The Freelance Economy Is Seeing Epic Growth. Here’s Why.

The freelance economy has been on a steady growth curve for years, but this year’s projections indicate an upcoming peak and a booming popularity in freelance work.
Nigel Lowa

Nigel Lowa

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The freelance economy has been on an exponential growth curve over the past few years, even as the novel coronavirus pandemic continues to claim more jobs every week. In 2017, for example, Toptal, a leading global network of freelance designers, financial analysts, and developers, reported that about 90 percent of the organizations they interviewed rely on the freelance economy to expand their workforce. And at least 75% of company executives had intended to collaborate with freelancers in the future to supplement their workforces’ skillset.

Fast forward to the future, where businesses are hit by a global pandemic and a fast-approaching economic crisis. Offices shuttered. Strategies upended. And on the other side of the coin, workers are facing financial and job insecurity, and job losses amounting to over 1.6 billion worldwide, according to the United Nations.

Clearly, both the current and future economic environments favor the flourishing of remote workflows. What follows are 4 reasons why the events of 2020 are fueling a freelance revolution in the near future.

1. The Gig Economy is the Talk of the Town — Especially Post-COVID19
Source: freepik

From post-graduate and pre-graduate students to recruiters, company executives and the unemployed, everyone is embracing freelancing as the new normal. According to Xolo, about 20 percent of organizations with more than 1000 members of staff only hire 70 percent of their workforce on a full-time basis — the rest are independent contractors. Over the past half a decade, more than 50 percent of these companies either hired freelancers for the first time or increased their proportion of zero-hour contract holders. Even some of the most successful companies, like Google and Twitter, are now working with thousands of remote workers ever since they announced permanent work from home for their employees. The reality is that freelancers have been thriving in such decentralized work environments for decades!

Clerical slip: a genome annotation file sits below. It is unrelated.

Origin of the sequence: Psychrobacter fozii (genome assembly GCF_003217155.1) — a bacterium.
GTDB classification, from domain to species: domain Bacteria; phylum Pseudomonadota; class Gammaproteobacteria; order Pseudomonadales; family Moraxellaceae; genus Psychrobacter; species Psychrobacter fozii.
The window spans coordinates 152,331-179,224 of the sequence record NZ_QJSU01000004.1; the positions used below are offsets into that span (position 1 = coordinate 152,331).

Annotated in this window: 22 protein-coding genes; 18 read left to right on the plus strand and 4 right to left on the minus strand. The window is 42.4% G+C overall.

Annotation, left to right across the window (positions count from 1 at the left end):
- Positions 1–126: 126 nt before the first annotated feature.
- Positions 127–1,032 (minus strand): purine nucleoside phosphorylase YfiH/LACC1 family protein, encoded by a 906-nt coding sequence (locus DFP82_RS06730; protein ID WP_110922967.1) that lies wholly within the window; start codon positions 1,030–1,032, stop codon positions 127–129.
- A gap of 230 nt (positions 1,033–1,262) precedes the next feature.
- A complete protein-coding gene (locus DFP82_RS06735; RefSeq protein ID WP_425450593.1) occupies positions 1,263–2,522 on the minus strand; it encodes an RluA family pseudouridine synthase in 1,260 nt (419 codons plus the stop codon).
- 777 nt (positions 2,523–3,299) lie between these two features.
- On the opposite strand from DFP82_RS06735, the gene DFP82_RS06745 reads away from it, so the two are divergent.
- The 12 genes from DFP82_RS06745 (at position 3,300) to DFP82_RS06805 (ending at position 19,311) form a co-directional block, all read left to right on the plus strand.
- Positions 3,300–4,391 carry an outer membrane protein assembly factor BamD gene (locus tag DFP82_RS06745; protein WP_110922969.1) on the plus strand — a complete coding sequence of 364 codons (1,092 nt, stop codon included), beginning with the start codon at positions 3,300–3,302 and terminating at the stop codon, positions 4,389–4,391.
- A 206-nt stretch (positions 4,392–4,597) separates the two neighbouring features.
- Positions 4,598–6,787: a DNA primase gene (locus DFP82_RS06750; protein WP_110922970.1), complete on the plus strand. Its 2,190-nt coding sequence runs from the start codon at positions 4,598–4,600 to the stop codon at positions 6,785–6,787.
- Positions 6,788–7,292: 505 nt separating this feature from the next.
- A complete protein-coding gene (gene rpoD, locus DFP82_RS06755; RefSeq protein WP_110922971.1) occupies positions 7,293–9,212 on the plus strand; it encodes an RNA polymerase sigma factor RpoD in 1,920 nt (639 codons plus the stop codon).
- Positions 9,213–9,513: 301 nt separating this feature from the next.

Because business owners are facing the brunt of COVID-19’s impact on the business economy, with an astounding 94 percent of the Fortune 1000 already seeing COVID-19 disruptions, many businesses are likely to seek freelancers’ on-demand services to supplement their downsized workforce. In fact, according to a Deloitte study of the hiring patterns of 5 companies, there was an exponential surge in the number of on-demand services solicited in the period between April and June 2020 alone.

2. It is Always Cheaper to Hire Freelance Professionals than Full-Time Employees  
Source: snowing

The biggest competitive advantage that independent contractors have is that they tend to charge less for their services than full-time employees, and their stable work-life balance provides them sufficient time to pick up new, critical skills. Furthermore, while it takes about 2 months to hire an expert full stack web developer to work fulltime in places like the US, you can hire professionals on freelance marketplaces like Ureed.com in less than 2 minutes. 

If working with professionals on a full-time basis could blow up your overhead costs, you can reach out to freelance workers who will either charge you per hour or according to project milestones.

3. Freelancers Are the Force behind the Fourth Industrial Revolution
Source: freepik

Freelance work takes “may the force be with you” to a whole new level (any Star Wars fans in the house?). According to the World Economic Forum’s founder, Klaus Schwab, the next industrial revolution will be defined by the limitless possibilities of more than 3 billion workers connected via mobile technologies with unparalleled storage capacity, processing powers, as well as endless access to vast amounts of data and business insights. Freelancers are some of the first people to exploit emerging technologies like the Internet of Things, AI, and autonomous vehicles to reduce overhead costs for both themselves and the companies with whom they collaborate.

With greater efficiency comes even more financial resources to plough back into your business. This explains why the likes of Trello and Facebook still depend on the gig economy to maximize production efficiencies years after gaining the financial muscle to restrict recruitment to full-time employment contracts. As more and more organizations expand their reach to international markets, the need to hire remote workers from thousands of miles away is critical now more than ever.

4. Freelancers’ Versatility Is Needed Now More Than Ever
Source: pressfoto

Freelancers have no industrial boundaries: they work in multiple industries with different work conditions. Independent contractors thrive in traditional sectors like education, agriculture, and finance, and they are also popular in emerging markets like AI and virtual reality. Organizations without adequate experience or skills to conduct certain specialized business operations tend to outsource these tasks to consultants or specialists.

In conclusion

Massive pandemic-related lay-offs have disrupted most supply chains, and employers are considering freelancers to fill skill gaps while reducing overhead costs. For those who cannot afford to keep employees on payroll while the pandemic breaks myriad value chains all over the world, the gig economy could help you sleep better tonight.

Join the growing movement and sign up today on Ureed.com to hire freelancers across 150+ industries.